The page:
This was replaced by an MG TB he ran from circa 1949 to 1951 prior to acquisition of the ex-John Snow Dixon Riley which was completely rebuilt upon purchase in 1951, but still gave plenty of grief in terms of the cars speed and reliability!

In 1953 he bought a very famous MG, Alan Tomlinson’s MG TA Spl which won the 1939 AGP on Australia’s most daunting road circuit, Lobethal in South Australia’s Barossa Valley. He replaced the old war-horses heavy body with a Clive Adams built central-seat aluminium one which slipped through the air nicely. The mechanically very capable Alec replaced the TA engine with a supercharged TC unit and close ratio gearbox. The car was very quick- Alec accepted an offer from Curley Brydon to buy it after the Gnoo Blas meeting in 1953.

Mildren Cooper T20 Bristol, Mount Druitt (Des Lawrence)

His passion for Rileys undiminished, he next bought the Rizzo Riley before buying his first ‘outright in the right circumstances’ contender, the ex Rodney Nuckey Cooper T20 Bristol which made its debut at Mount Druitt in 1955.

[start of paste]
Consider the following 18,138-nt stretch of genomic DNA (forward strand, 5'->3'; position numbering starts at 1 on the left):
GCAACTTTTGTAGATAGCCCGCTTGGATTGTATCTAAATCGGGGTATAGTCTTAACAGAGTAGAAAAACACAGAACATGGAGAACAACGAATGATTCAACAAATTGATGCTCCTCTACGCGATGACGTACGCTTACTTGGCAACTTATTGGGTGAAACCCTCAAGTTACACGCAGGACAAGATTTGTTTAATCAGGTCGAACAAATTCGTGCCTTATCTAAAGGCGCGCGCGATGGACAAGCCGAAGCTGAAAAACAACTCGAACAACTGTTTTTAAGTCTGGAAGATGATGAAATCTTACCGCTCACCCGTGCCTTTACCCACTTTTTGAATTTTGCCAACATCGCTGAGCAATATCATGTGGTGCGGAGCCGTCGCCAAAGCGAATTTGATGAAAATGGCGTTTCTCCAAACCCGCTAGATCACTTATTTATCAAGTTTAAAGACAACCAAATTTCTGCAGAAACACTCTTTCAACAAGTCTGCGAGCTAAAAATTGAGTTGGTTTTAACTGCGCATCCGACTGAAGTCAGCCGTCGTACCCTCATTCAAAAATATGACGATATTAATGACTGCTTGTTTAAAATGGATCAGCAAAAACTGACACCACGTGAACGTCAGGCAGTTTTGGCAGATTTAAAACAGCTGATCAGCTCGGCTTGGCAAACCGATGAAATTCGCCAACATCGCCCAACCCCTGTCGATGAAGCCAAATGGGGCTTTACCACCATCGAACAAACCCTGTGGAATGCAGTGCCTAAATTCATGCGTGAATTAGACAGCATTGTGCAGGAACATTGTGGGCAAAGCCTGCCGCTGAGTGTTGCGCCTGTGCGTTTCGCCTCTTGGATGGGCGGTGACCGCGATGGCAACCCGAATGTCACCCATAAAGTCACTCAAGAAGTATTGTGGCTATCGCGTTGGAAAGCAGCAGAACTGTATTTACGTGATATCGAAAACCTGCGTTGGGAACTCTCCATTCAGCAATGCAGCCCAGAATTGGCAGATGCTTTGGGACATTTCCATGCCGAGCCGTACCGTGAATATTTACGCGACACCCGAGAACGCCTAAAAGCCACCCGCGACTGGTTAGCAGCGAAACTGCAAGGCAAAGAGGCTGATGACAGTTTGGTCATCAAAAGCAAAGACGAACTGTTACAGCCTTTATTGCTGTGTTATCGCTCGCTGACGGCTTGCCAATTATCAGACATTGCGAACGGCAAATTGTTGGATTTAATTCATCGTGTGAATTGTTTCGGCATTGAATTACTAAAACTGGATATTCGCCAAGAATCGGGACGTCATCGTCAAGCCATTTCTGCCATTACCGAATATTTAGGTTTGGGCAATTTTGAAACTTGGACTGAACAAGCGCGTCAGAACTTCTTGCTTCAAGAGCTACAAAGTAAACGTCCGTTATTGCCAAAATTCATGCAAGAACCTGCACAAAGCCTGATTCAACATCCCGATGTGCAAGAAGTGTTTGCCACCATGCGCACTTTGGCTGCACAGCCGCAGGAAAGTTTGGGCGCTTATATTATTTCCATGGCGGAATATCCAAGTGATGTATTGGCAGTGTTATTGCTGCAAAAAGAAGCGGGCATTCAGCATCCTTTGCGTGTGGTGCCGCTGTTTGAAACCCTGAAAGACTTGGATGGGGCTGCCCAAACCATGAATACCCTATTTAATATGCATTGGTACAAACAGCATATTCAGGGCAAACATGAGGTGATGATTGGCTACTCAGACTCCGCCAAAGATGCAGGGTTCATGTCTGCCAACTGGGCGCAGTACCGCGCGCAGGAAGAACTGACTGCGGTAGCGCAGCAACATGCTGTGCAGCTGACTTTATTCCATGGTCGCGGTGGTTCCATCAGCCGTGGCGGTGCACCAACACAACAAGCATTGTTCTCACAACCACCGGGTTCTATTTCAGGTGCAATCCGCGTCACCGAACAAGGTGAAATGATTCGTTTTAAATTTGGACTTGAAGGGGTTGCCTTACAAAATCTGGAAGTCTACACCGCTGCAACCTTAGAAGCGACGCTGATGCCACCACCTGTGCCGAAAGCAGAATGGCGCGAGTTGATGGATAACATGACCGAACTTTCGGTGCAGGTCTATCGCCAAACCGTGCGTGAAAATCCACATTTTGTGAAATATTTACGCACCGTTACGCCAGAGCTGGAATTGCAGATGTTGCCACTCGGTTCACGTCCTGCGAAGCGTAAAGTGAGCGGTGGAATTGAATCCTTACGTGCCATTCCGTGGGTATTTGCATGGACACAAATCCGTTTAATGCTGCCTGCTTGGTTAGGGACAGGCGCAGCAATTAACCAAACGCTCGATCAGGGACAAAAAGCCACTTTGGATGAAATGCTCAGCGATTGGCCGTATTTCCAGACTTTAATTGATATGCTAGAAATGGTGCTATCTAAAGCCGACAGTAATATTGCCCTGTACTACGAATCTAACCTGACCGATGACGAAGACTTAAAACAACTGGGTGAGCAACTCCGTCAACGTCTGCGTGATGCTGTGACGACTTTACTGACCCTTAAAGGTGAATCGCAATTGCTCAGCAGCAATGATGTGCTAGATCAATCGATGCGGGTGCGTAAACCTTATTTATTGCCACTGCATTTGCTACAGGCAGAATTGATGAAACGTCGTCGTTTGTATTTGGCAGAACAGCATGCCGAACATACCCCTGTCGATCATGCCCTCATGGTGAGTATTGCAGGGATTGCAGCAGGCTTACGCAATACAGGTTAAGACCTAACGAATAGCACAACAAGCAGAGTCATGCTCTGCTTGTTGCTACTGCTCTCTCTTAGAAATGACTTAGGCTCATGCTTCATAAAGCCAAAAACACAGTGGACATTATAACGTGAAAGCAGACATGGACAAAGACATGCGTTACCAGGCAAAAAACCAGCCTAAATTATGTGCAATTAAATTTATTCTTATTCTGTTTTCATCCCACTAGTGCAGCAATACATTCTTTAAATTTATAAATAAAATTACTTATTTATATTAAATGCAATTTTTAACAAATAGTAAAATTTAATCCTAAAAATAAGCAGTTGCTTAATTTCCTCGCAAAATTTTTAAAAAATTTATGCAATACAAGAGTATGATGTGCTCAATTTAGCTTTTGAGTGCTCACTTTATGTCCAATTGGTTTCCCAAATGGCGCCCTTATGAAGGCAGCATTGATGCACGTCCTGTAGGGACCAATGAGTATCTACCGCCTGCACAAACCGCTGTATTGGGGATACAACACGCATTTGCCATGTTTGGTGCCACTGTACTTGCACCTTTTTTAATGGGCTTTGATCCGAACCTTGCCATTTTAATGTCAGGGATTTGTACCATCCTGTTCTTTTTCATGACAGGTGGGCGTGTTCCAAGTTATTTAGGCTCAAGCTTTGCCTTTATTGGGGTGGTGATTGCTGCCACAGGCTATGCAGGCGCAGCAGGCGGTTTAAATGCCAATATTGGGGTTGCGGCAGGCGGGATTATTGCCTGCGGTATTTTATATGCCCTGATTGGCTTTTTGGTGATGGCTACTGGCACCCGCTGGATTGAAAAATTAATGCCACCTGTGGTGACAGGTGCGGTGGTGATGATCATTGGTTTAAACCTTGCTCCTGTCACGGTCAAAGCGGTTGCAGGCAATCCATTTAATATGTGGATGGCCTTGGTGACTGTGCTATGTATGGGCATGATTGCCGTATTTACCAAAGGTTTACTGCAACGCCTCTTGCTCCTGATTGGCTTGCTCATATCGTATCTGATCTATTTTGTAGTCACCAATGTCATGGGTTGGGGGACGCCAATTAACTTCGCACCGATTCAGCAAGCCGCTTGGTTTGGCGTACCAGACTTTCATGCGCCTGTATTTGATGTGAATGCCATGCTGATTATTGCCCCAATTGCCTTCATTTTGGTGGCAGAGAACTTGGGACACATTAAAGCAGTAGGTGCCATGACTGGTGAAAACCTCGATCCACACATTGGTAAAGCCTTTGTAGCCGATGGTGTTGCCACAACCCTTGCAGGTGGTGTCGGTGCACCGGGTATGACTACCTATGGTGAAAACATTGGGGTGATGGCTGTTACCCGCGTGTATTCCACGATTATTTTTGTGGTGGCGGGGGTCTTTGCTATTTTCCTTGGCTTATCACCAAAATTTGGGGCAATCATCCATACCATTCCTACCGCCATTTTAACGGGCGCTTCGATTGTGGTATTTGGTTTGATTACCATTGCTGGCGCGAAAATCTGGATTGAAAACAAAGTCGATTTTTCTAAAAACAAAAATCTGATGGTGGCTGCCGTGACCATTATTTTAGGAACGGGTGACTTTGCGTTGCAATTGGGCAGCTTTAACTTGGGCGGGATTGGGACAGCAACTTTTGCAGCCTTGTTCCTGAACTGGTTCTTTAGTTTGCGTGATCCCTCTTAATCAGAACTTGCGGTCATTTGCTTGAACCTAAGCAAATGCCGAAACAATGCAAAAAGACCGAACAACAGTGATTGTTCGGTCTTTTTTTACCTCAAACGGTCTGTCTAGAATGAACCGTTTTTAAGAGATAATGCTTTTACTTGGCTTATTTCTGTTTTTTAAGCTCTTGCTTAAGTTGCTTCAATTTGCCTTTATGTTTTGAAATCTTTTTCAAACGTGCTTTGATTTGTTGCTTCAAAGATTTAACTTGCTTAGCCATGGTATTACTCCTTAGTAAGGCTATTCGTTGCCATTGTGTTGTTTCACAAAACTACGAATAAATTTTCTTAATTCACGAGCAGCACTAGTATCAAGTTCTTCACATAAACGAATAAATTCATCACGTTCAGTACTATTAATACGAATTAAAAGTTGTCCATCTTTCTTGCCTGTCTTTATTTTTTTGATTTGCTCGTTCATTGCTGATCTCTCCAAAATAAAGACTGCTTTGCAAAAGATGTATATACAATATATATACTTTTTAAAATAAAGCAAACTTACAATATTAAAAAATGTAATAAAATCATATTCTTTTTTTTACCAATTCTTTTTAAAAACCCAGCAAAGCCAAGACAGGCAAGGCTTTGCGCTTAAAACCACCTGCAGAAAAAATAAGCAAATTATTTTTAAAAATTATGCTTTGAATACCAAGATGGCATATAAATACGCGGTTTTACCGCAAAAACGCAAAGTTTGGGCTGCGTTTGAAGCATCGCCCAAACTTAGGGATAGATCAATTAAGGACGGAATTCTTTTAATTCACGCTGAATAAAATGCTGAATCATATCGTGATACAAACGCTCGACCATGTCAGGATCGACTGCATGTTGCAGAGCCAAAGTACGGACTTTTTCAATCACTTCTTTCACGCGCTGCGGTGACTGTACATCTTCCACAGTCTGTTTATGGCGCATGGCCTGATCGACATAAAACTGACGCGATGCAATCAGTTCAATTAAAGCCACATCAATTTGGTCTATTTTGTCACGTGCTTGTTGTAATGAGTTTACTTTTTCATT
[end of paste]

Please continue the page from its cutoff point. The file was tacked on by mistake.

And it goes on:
Jack Brabham’s T23 would have been a better purchase when ‘Blackie’ went off to seek fame and fortune in The Land of The Pom but Stan Jones ‘nicked’ that machine from other locals in his ever expanding garage(s).

Acquired in the UK, Alec’s new car was a serious bit of kit which had won the 1953/4 Helsinki GP’s. He remembers the car mainly in a positive way, he liked the cars handling, braking and steering- ‘I won a few short races with it, but no long ones of any consequence. I can’t say that I went out to buy Bristol engines- the one I had was very temperamental’. In long Australian careers all five of the T20/23 Cooper Bristols which came to Australia had their engines replaced by either Holden ‘Grey’ six cylinder engines, sometimes fitted with a Phil Irving designed Repco ‘Hi-Power’ head or Chev Corvette V8’s.

A mistake in the cars preparation when a fuel line leaked onto the exhaust during the Argus Trophy at Albert Park hospitalised the gritty motor-trader overnight and took a while to recover from but his increasing flair was on display at his first post-prang meeting at Southport, Queensland when he finished 3rd behind Lex Davison’s Ferrari 500/625 and Stan Jones Maybach in November 1955.

The organisers of the New Zealand Grand Prix invited him to contest their 1956 event at Ardmore but the Cooper had the look of a start-line special when the Bristol engines head gasket blew having covered only 20 yards after the start. In late 1956 he also commenced racing an Aston DB2/4- profits were on the up! After the 1957 AGP at Caversham, Western Australia, with Alec fifth in a race famous for its vicious heat, he sold the car to local gun, Syd Negus.